Also, a top-tier platinum plan could have a higher cap than an entry-level bronze plan. Both gold health plans and platinum health plans had the widest range of out-of-pocket caps ($4,850 difference from the lowest to the highest cap). HealthPocket also found the small business health insurance market had similar characteristics to the individual and family health insurance market. For more information, visit

Fear and Uncertainty Around Obamacare Persist

When it comes to the Affordable Care Act (ACA) there is fear and uncertainty among small-business owners, according to a study by  Merchant Cash and Capital, an alternative financing company for small businesses. Nearly 40% aren’t sure how the ACA will affect their business.

Some small business owners are already preparing for implementation and are feeling the impact on the health of their businesses in 2014. One in four say they will halt any growth initiatives in the near future as a result of the ACA. One in five say they will put new hiring on hold as they wrestle with increasing operational expenses.

The Small Business Health Options Program (SHOP) exchange is the marketplace for small businesses to choose health plans for their employees. SHOP is available now to businesses with 50 or fewer full-time equivalent employees. Nine percent of small-business owners don’t offer insurance, but plan to use the SHOP exchange to provide employees with coverage; and 5.42% do offer health insurance, but will switch to a new health insurance plan provided through the exchange. For more information, visit

Individual Plans and the So-Called “Death Spiral”

Allowing people to keep individual health insurance policies that don’t meet ACA requirements is not likely to send new health insurance exchanges into a death spiral, according to a RAND study. In November, President Obama announced rules that allow current non-group enrollees to keep their existing health plans, provided their state’s health insurance commissioner permits such actions. This was after criticism that some consumers in the individual market were losing their health insurance plans.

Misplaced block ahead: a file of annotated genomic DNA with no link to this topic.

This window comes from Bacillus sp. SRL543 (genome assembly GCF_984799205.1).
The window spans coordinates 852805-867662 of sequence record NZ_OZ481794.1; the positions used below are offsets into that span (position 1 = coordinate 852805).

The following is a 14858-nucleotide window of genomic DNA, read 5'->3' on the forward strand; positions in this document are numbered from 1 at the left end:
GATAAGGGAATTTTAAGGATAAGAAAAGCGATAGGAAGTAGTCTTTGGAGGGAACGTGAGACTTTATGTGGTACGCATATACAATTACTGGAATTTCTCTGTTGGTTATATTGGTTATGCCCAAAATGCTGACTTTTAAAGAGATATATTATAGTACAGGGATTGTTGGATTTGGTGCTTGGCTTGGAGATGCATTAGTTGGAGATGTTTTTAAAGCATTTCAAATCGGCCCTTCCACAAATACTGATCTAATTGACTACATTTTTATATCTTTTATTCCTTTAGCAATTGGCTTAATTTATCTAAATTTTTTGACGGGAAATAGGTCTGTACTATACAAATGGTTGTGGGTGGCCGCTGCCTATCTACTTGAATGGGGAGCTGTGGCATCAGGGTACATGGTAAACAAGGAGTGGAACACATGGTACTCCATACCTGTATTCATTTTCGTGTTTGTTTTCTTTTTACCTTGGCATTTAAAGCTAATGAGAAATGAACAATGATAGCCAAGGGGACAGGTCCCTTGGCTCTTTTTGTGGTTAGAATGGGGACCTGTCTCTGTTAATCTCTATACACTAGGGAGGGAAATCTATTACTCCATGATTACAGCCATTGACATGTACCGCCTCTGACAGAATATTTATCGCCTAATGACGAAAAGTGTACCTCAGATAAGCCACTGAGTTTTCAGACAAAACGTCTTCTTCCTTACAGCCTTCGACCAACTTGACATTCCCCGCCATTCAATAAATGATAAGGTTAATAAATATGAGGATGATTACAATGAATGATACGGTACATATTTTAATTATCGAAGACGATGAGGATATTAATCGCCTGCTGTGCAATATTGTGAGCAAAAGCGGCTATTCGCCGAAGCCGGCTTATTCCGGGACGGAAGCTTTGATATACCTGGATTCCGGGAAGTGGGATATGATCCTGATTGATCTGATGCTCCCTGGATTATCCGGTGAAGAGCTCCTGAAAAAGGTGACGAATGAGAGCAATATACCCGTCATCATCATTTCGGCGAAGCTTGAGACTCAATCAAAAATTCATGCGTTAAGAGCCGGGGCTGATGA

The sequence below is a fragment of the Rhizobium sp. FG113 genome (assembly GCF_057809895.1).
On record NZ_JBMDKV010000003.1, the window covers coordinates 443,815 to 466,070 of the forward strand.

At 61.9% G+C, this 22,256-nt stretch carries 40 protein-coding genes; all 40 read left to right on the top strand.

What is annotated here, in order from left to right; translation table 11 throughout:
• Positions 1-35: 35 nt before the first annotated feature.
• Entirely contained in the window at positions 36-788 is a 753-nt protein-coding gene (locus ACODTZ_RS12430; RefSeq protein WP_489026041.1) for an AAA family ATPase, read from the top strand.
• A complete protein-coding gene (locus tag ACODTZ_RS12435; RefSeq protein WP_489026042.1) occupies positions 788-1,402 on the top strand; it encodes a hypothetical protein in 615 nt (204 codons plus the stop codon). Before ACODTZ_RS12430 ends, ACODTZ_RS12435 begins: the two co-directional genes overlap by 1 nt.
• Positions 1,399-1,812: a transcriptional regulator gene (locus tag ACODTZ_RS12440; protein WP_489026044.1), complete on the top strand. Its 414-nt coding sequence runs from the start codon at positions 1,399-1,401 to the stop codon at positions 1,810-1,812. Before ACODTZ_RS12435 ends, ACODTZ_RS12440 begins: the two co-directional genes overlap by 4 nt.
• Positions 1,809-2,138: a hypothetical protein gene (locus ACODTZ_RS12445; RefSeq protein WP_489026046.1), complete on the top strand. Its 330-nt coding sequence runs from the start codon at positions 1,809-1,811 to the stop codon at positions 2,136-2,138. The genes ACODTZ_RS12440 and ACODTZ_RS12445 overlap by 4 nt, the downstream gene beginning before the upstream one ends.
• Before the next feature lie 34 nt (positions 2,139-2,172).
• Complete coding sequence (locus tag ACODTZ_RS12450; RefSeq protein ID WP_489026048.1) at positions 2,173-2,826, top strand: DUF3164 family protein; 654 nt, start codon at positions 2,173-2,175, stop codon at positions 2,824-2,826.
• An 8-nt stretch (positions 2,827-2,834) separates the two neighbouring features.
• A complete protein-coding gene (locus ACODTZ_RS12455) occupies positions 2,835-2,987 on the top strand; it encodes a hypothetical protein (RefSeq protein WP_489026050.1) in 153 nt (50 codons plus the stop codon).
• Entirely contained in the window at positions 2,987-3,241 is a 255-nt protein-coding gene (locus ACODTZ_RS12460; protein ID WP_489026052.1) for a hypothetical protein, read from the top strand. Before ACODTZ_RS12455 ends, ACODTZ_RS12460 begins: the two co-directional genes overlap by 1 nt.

The three options to help people keep their old plans would all cause some disruption to risk pools, but not enough to threaten their viability. An option adopted by President Obama to allow state insurance commissioners to decide whether to extend old insurance policies is the least disruptive of the three policies examined by the RAND report. The study predicts the president’s action will have only minimal effect on enrollment and premiums.

The most disruptive proposal would allow people to keep their old health plans and allow others to buy the policies. It would lead to moderate price hikes and sharply lower enrollment in the new marketplaces, substantially increasing federal spending on subsidies for enrollees.

Two alternative proposals have stalled in Congress. One would require insurance companies to continue offering non-compliant individual health plans indefinitely, but not take new enrollees. A second bill would allow non-compliant plans to continue and be offered to new enrollees.

Because each of the proposals would divert many young and healthy people from the new health insurance marketplaces, there has been concern the changes could lead to a self-reinforcing cycle of increasing premiums and enrollment drops that could lead to the implosion of the marketplaces.

All three proposals are likely to increase the number of people with health insurance because many non-compliant insurance policies are likely to be less expensive than those in exchanges. However, many of the non-compliant policies are likely to offer fewer benefits than policies offered in the exchanges.

Opening the non-conforming plans would be likely to raise premiums in the marketplaces by as much as 10% and decrease enrollment by 3.2 million nationally. It would also trigger an additional $5 billion in federal spending on subsidies and tax credits in the individual marketplace in 2015. The two other strategies would result in far smaller cost increases. For more information, visit

HMOs Are on Stronger Financial Footing

Twenty HMOs and indemnity insurers became financially impaired from December 2008 to December 2013, showing a declining trend, according to a study by A.M. Best Company. The impairment count includes 13 indemnity health insurers and seven HMOs. The annual impairment frequency declined from nearly one in 21 companies in 1998 to one in 526 companies in 2011 and 2012. For more information, visit


Chronic Care Whole Life Rider

New York Life introduced a chronic care rider for its whole life product. Policyholders can accelerate the face amount to help pay for chronic care needs. The chronic care rider is a flexible, low-cost addition to a whole life insurance policy with a premium that is guaranteed to stay level. If a policyholder doesn’t use their benefits for chronic care, the funds remain intact for their heirs or as cash value to help supplement retirement income. For more information, visit